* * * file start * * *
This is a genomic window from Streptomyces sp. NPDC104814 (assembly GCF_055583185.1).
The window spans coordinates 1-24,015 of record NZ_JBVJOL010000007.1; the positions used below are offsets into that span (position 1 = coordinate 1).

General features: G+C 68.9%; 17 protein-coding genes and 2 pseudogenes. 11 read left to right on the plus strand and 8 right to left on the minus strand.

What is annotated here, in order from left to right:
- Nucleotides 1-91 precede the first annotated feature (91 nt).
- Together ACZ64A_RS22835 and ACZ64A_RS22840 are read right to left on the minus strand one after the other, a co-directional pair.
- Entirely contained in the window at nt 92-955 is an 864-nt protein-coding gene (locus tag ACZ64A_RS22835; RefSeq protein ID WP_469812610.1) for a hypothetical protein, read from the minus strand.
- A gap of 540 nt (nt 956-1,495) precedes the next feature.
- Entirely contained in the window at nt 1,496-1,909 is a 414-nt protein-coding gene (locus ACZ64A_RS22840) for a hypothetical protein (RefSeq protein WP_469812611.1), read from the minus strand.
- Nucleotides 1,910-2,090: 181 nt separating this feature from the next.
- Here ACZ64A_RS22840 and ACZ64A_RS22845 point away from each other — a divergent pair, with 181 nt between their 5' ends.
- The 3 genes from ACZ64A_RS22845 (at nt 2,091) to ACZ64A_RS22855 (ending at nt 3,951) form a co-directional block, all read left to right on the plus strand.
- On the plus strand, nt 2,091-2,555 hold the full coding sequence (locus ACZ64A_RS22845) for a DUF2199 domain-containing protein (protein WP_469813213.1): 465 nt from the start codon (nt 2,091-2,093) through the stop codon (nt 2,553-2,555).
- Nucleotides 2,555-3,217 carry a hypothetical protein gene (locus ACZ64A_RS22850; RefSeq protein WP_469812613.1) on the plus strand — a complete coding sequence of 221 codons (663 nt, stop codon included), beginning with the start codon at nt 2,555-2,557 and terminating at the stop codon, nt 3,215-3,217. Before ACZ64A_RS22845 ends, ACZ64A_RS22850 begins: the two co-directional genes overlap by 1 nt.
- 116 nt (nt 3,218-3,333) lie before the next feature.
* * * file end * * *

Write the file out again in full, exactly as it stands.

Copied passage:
This is a genomic window from Streptomyces sp. NPDC104814 (assembly GCF_055583185.1).
The window spans coordinates 1-24,015 of record NZ_JBVJOL010000007.1; the positions used below are offsets into that span (position 1 = coordinate 1).

General features: G+C 68.9%; 17 protein-coding genes and 2 pseudogenes. 11 read left to right on the plus strand and 8 right to left on the minus strand.

What is annotated here, in order from left to right:
- Nucleotides 1-91 precede the first annotated feature (91 nt).
- Together ACZ64A_RS22835 and ACZ64A_RS22840 are read right to left on the minus strand one after the other, a co-directional pair.
- Entirely contained in the window at nt 92-955 is an 864-nt protein-coding gene (locus tag ACZ64A_RS22835; RefSeq protein ID WP_469812610.1) for a hypothetical protein, read from the minus strand.
- A gap of 540 nt (nt 956-1,495) precedes the next feature.
- Entirely contained in the window at nt 1,496-1,909 is a 414-nt protein-coding gene (locus ACZ64A_RS22840) for a hypothetical protein (RefSeq protein WP_469812611.1), read from the minus strand.
- Nucleotides 1,910-2,090: 181 nt separating this feature from the next.
- Here ACZ64A_RS22840 and ACZ64A_RS22845 point away from each other — a divergent pair, with 181 nt between their 5' ends.
- The 3 genes from ACZ64A_RS22845 (at nt 2,091) to ACZ64A_RS22855 (ending at nt 3,951) form a co-directional block, all read left to right on the plus strand.
- On the plus strand, nt 2,091-2,555 hold the full coding sequence (locus ACZ64A_RS22845) for a DUF2199 domain-containing protein (protein WP_469813213.1): 465 nt from the start codon (nt 2,091-2,093) through the stop codon (nt 2,553-2,555).
- Nucleotides 2,555-3,217 carry a hypothetical protein gene (locus ACZ64A_RS22850; RefSeq protein WP_469812613.1) on the plus strand — a complete coding sequence of 221 codons (663 nt, stop codon included), beginning with the start codon at nt 2,555-2,557 and terminating at the stop codon, nt 3,215-3,217. Before ACZ64A_RS22845 ends, ACZ64A_RS22850 begins: the two co-directional genes overlap by 1 nt.
- 116 nt (nt 3,218-3,333) lie before the next feature.